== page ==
Sustainable Development in Latin America
An invasion is under way that is undermining our economy
and endangering our most precious natural treasures. The incursion comes not
from foreign armies, political terrorists, or extraterrestrials. Instead, the
stealthy invaders are alien species. These plants and animals have been introducedeither
intentionally or by accidentinto areas outside their natural ranges. Unchecked
by natural controls, invasive species are spreading across our lands and through
our waterways, and wreaking havoc with already fragile native species and ecosystems.
The growing attention to the problem of invasive species often focuses on their costs to agriculture, ranching, forestry, and industry. The price they exact from our natural forests, grasslands, and waterways, however, is at least as great. Invasive species are now regarded as the second-leading threat to imperiled species, behind only habitat destruction. Of 40 North American freshwater fishes that have become extinct over the past century, for example, invasive species were a contributing factor in more than two-thirds of these extinctions.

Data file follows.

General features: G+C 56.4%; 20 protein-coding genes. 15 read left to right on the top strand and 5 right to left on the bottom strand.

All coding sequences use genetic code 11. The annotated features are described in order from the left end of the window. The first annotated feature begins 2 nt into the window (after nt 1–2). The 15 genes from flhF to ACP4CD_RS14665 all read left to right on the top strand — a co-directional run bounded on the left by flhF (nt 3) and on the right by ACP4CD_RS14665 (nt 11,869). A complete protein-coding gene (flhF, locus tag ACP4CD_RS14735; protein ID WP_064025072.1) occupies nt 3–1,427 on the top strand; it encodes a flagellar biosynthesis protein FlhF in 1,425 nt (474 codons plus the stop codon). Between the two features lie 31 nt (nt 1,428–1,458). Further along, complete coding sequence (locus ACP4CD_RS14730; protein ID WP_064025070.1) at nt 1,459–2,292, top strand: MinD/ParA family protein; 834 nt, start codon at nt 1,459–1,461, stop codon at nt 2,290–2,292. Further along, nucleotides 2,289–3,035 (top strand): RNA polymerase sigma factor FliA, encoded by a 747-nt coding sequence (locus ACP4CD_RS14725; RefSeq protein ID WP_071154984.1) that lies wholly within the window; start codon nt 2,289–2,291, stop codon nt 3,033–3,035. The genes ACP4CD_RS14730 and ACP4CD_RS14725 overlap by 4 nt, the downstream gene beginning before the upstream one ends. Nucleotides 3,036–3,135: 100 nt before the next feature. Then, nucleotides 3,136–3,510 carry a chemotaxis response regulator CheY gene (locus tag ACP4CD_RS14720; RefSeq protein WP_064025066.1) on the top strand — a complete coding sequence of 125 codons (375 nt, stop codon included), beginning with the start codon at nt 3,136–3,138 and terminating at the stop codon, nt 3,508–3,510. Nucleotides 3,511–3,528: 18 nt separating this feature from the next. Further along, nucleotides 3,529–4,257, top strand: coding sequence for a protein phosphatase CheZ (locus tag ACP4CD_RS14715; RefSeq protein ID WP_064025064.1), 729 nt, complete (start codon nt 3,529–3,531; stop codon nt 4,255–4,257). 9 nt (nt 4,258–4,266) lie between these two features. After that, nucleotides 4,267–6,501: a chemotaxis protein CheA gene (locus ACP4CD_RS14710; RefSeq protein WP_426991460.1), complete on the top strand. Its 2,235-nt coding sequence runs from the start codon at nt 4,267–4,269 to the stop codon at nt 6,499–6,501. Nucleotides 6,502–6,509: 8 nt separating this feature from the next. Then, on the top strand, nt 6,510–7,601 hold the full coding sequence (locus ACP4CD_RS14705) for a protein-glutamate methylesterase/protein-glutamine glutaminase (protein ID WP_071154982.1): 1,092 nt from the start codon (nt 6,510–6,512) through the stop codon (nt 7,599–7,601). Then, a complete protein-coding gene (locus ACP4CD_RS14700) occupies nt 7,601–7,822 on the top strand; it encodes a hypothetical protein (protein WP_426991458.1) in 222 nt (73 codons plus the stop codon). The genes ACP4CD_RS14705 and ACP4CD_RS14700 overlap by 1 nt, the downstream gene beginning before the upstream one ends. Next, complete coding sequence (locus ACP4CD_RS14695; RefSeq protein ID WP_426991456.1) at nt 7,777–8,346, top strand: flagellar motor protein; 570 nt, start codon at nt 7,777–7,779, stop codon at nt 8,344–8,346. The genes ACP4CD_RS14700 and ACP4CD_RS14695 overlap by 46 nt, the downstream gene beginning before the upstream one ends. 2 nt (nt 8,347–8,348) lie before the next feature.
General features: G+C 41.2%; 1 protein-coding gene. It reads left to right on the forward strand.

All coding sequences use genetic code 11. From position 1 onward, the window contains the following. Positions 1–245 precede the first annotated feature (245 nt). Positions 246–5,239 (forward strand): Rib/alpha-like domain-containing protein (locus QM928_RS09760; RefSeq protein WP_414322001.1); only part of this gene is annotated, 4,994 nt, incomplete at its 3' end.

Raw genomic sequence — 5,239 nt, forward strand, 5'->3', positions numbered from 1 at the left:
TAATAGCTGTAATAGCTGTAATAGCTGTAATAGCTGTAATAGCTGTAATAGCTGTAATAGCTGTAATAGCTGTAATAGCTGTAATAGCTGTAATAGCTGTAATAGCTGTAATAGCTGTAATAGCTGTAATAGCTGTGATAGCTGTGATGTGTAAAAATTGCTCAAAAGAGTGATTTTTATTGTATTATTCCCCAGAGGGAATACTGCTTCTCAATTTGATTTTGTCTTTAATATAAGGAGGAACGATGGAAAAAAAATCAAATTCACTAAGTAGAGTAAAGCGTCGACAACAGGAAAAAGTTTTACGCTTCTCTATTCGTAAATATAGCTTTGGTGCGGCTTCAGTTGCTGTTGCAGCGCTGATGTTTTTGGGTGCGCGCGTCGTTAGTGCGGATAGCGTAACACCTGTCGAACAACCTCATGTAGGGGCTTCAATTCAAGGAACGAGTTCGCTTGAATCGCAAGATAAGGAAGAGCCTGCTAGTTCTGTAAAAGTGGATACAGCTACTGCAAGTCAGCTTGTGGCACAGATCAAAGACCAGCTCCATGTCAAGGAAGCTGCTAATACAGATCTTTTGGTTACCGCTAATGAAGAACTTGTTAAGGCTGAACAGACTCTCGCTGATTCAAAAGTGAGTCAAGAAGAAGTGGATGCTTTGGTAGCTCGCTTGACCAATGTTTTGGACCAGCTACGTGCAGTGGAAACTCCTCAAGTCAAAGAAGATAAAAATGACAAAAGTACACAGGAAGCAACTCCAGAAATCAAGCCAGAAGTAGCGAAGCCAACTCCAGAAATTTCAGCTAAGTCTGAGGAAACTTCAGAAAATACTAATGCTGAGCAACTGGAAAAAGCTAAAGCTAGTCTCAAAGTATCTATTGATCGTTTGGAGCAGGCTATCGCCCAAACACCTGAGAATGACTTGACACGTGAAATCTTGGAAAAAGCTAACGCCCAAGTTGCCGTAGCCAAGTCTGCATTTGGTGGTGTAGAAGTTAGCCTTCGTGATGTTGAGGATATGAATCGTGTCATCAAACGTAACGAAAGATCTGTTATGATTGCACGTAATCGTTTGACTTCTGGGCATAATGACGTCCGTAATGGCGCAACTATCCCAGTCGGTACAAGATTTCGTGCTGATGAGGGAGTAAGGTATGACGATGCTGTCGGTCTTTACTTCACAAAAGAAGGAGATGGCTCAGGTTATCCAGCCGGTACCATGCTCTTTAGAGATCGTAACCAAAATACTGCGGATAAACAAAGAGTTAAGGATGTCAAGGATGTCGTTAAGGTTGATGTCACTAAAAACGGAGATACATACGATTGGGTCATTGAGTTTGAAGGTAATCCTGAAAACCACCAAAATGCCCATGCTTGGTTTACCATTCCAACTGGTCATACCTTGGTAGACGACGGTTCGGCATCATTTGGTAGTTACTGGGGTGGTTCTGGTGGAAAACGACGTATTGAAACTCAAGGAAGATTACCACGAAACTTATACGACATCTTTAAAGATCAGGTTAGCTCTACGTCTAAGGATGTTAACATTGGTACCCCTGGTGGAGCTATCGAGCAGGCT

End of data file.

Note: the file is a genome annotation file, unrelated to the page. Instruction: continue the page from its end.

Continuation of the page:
Invasive species affect our native biodiversity in a number
of ways. They may compete directly with native species for food or space, may
compete indirectly by changing the food web or physical environment, or may
prey on or hybridize with native species. Rare species with limited ranges and
restricted habitat requirements are often particularly vulnerable to the influence
of these alien invaders. This is especially acute in island environments, such
as Hawaii, where most species evolved in isolationwithout continental
competitors, predators, and pathogensand lack defenses against foreign
An Accelerating Problem
As global travel and trade increase, pathways for invasive species to establish themselves in new lands are increasing accordingly. San Francisco Bay, a global shipping crossroads, is invaded by a new alien species on average every 12 weeks. Just a few recent U.S. invasions include:
- Northern snakehead: This voracious fish species from Asia was discovered
breeding in a Maryland pond during the summer of 2002. Capable of withstanding
the mid-Atlantic region's winter weather, this species could have decimated
much of the region's fish life if it had been able to enter the nearby Patuxent
River. Biologists took the extreme step of poisoning the pond to avert this
potential ecological catastrophe. In 2004, the northern snakehead was discovered in the much larger Potomac River. It may already be too late to prevent its spread through the Chesapeake Bay ecosystem.